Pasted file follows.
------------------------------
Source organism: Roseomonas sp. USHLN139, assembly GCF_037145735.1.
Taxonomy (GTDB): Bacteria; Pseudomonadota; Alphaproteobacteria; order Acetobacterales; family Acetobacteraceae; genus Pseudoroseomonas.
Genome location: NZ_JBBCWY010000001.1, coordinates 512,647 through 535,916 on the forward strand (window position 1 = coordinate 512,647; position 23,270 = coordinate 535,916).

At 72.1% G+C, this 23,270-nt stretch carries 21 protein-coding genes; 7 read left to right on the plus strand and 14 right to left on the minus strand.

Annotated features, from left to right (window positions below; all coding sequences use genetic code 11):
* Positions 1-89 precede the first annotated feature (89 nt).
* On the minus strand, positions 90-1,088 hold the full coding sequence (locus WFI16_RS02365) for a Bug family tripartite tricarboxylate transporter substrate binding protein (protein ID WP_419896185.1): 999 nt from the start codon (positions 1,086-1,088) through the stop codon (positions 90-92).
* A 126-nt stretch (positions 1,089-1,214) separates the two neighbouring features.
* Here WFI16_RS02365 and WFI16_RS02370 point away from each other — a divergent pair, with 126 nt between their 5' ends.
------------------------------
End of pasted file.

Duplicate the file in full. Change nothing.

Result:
Source organism: Roseomonas sp. USHLN139, assembly GCF_037145735.1.
Taxonomy (GTDB): Bacteria; Pseudomonadota; Alphaproteobacteria; order Acetobacterales; family Acetobacteraceae; genus Pseudoroseomonas.
Genome location: NZ_JBBCWY010000001.1, coordinates 512,647 through 535,916 on the forward strand (window position 1 = coordinate 512,647; position 23,270 = coordinate 535,916).

At 72.1% G+C, this 23,270-nt stretch carries 21 protein-coding genes; 7 read left to right on the plus strand and 14 right to left on the minus strand.

Annotated features, from left to right (window positions below; all coding sequences use genetic code 11):
* Positions 1-89 precede the first annotated feature (89 nt).
* On the minus strand, positions 90-1,088 hold the full coding sequence (locus WFI16_RS02365) for a Bug family tripartite tricarboxylate transporter substrate binding protein (protein ID WP_419896185.1): 999 nt from the start codon (positions 1,086-1,088) through the stop codon (positions 90-92).
* A 126-nt stretch (positions 1,089-1,214) separates the two neighbouring features.
* Here WFI16_RS02365 and WFI16_RS02370 point away from each other — a divergent pair, with 126 nt between their 5' ends.